@BilB — I’m not sure what claim you want me to prove. My comment about the market & technology was a normative statement of preference, based on my belief that the market tends to lead to quicker (and better) technological innovation than any other alternative.

    The reason for my belief is the past 200 years, where market based systems have continuously lead to more innovation, and government “picking winners” has been shown ineffective time and time again. The theory rests on the idea that the market has an incentive to innovate (because you can make money from new technology) but politicians have conflicting incentives (because they get more votes by being populist & helping special interest groups).

    I think your confusion comes from comparing the market system with a magical utopia. With that comparison, of course the market loses. But if you compare the market system with the actual alternative (government planning) then it performs quite well.

  9. BilB
    March 25, 2011 at 5:21 am

    What you’ve done here, John, is make a generalised self held view on markets and technology in relation to a specific problem and need. What we are experiencing with Global Warming is applied technology success overshoot. ie the market has been so successful in utilising fossil fuel energy that all other alternative forms of energy supply have been overshaddowed and are therefore unavailable at time when they are very much needed for a variety of reasons.

    Your belief is that market driven innovation will solve the problem. There are 2 aspects to this, certainty and timing. Market driven innovation MAY provide an answer to Global Warming, but if it does it is unlikely to achieve this in time to prevent the Destructive Climate Change that will most likely destroy market integrity. The problem is that CO2 emissions are increasing already past the point of no return and the market has not yet recieved the signal to change direction. The only signal to change direction yet visible is that of declining oil availability. But that decline is so far only projected, and will not apply a conclusive signal for another 10 years. At that point the time remaining before system collapse will be just another 10 to 20 years. Not enough time to develop and apply solutions before industry, and the markets it serves grinds to a halt.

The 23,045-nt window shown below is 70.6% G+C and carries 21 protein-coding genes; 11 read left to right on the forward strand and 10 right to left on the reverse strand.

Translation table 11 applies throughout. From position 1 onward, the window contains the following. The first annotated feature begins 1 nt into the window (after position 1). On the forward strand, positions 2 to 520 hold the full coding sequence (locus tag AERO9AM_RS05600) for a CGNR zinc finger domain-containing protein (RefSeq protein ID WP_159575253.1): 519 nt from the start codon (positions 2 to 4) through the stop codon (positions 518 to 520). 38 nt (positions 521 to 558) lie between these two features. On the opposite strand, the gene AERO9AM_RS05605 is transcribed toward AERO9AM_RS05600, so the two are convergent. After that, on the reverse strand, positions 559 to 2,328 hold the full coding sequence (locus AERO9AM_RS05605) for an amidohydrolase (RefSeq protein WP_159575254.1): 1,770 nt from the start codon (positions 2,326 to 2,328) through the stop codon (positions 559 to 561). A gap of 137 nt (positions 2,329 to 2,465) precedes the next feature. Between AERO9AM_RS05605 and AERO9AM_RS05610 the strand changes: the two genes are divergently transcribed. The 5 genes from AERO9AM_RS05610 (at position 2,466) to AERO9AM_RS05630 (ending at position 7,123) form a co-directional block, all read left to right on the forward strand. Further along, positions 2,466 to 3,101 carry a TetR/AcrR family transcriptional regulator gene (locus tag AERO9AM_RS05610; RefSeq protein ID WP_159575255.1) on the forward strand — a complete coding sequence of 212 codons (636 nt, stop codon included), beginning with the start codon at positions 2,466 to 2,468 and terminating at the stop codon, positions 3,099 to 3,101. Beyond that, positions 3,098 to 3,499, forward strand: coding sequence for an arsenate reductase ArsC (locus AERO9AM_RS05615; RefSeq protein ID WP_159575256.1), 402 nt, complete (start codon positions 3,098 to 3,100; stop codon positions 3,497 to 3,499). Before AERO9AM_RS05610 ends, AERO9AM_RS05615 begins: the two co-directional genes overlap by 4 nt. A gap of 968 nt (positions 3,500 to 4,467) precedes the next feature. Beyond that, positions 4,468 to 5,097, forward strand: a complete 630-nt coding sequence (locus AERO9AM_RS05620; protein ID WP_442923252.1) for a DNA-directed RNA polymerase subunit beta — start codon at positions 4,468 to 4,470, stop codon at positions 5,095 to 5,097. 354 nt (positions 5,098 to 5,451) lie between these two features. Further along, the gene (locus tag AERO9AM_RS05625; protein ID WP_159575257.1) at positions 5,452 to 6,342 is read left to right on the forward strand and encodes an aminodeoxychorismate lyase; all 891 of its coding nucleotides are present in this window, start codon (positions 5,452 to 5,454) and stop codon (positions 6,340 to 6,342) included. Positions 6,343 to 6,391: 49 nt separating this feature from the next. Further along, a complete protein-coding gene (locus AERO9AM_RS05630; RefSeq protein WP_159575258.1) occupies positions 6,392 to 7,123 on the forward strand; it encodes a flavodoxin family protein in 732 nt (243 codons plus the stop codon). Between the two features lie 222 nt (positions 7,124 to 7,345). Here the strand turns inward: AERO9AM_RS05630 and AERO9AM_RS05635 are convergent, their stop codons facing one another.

The best and most visible analogy of how this plays out is with the Japanese Nuclear Disaster. Every thing has worked reasonably well for decades, but once a crisis driven failure arose it has compounded and spiralled out of control. Your thinking reflects that of that industry’s executive.

  10. March 25, 2011 at 6:01 am

    @BilB — It is true that I hold my own views, though I think the same could be said of everybody. What is more important is the validity of my views. The idea that the market tends to result in more innovation that the political approach has much to recommend it — both theoretically and empirically. I would go so far as to say that the overwhelming conclusion of the evidence is that markets result in more innovation, and if you believe otherwise, I suggest the burden of proof rests with you.

    I know that politicians picking winners seems like a good strategy. It’s the easiest thing in the world to say “politicians should make things better”. But unfortunately, the world isn’t that simple, and politicians aren’t always as perfect as you seem to assume. When you have to chose between two imperfect options, it’s smart to pick the least worst.

    You say that I think the market will “solve” the problem. That is a strange use of words. What I said is that the market will lead to innovation. Neither I, nor any other free-market economist, has ever claimed that the market will create nirvana. Only proponents of big-government believe in nirvana fallacies.